Complected vs. Complexioned

Reference books are great when you want to – you know – refer to something. But, as anyone who’s curled up on a rainy day with a dusty dictionary can tell you, sometimes they’re fun just to flip through.

This is especially true of usage guides.  I stumble across language issues I never even knew existed, like about how the Shakespeare reference “hoist with his own petard” is better written, according to Garner’s Modern American Usage, “hoist with his own petar.”

The problem with flipping through usage guides is that you can end up with just one opinion on a usage matter and confuse it for something more universal. But I find that Merriam Webster’s Dictionary of English Usage poses the least danger of that. This usage guide seems the most reluctant to prohibit usages its authors don’t like. So it’s a safe bet you’re not learning a prohibition that's not really a prohibition.

So on a recent gray day I picked it up for a casual flip-through and learned that, apparently, there’s a controversy over the words complexioned and complected. Sticklers say the first one is the only correct choice. MWDEW begs to differ.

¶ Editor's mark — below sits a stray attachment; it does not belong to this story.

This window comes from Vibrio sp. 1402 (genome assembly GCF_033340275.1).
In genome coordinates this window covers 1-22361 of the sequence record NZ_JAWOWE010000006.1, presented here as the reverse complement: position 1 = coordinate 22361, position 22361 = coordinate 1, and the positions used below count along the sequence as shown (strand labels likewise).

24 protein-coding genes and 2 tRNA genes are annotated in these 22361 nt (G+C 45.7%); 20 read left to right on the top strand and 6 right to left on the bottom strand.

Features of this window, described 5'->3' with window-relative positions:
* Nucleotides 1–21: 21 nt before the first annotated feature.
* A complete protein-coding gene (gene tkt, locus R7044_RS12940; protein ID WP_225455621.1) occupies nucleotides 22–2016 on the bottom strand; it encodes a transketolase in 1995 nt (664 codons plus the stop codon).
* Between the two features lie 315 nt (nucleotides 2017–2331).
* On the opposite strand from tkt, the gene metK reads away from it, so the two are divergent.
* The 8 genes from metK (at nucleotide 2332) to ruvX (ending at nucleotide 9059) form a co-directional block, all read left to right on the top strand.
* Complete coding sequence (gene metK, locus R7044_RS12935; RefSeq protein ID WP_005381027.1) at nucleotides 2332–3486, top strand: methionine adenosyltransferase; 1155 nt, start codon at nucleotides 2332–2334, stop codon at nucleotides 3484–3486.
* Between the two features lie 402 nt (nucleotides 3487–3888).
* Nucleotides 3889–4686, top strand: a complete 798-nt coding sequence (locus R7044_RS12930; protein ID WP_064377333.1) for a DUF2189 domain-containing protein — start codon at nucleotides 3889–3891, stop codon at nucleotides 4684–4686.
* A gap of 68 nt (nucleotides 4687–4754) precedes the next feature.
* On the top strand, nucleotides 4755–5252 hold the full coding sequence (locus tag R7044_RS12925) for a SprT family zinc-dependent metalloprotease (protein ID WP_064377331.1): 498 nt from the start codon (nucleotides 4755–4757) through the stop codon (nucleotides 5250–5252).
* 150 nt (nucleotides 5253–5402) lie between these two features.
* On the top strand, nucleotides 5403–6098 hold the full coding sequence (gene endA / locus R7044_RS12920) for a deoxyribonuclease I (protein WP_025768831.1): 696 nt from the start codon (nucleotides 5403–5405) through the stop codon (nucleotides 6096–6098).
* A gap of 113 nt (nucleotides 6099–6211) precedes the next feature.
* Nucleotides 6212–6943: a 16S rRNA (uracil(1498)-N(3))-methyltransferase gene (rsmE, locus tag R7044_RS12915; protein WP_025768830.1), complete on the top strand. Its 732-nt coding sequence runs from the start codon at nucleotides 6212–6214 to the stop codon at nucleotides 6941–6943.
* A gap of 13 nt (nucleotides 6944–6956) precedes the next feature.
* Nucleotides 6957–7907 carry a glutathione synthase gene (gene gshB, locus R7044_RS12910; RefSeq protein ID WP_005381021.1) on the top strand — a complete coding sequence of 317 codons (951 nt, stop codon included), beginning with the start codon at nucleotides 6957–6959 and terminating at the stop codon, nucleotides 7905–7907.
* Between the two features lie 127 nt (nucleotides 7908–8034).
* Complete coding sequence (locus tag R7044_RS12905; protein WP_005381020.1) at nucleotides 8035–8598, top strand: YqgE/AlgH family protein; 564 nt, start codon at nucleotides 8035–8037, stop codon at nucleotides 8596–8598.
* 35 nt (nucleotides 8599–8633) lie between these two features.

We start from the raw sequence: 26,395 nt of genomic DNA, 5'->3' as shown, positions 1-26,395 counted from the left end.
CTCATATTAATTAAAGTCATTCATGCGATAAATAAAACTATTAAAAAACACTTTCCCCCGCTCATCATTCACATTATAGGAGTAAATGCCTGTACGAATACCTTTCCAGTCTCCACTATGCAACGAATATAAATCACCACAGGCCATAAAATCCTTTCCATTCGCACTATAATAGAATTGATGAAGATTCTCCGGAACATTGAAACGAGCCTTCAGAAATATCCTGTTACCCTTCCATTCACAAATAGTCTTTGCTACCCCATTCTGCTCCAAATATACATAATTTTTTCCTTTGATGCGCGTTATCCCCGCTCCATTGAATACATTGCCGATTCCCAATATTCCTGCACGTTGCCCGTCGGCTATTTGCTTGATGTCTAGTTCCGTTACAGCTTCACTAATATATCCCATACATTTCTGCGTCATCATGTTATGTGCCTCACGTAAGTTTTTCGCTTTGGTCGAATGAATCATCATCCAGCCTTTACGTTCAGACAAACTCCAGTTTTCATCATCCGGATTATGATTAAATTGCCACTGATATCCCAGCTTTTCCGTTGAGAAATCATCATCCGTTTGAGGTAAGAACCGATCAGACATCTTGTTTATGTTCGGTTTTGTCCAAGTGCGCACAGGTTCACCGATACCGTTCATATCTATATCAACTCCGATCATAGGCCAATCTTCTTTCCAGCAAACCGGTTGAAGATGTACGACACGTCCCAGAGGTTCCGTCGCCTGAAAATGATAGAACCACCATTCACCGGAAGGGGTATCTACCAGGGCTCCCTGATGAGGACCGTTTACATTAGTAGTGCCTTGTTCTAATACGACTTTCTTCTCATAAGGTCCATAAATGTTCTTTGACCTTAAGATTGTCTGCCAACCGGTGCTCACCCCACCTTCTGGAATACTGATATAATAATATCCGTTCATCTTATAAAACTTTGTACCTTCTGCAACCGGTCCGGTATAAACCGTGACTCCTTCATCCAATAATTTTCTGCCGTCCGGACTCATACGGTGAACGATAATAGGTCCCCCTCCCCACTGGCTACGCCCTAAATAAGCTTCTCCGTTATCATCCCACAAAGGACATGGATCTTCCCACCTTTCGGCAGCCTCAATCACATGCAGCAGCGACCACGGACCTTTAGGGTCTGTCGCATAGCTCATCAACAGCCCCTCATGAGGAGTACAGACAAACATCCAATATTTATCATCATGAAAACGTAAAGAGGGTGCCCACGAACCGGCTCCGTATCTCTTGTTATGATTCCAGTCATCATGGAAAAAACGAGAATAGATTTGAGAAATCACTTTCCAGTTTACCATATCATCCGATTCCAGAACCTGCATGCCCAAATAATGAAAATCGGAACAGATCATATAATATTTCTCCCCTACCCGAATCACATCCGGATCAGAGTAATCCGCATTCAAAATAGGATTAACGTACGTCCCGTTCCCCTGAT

“complected: Not an error, nor a dialectal term, nor an illiteracy, nor nonstandard – all of which it has been labeled – complected is simply an Americanism. …. Until the early 20th century it excited no  notice except from compilers of Americanisms and regional terms. Beginning with [“A Desk-Book of Errors in English” by Frank Vizetelly published in 1906], however, it began to raise hackles. … There seems to be no very substantial objection to the term, other than the considerable diffidence American usage writers feel about Americanisms. It is irregularly formed, to be sure, but so are many other words. It has been used by some of our better-known authors.”

So that fast I find out that some people say you should call someone “light-complexioned” and not “light-complected” and that those people are just talking smack.

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One Response to “Complected vs. Complexioned”

  1. I just looked up the true standard of English in America lol there is no standard for no more than10% of Americans speake proper English colleg or no colleg most are verbally retarded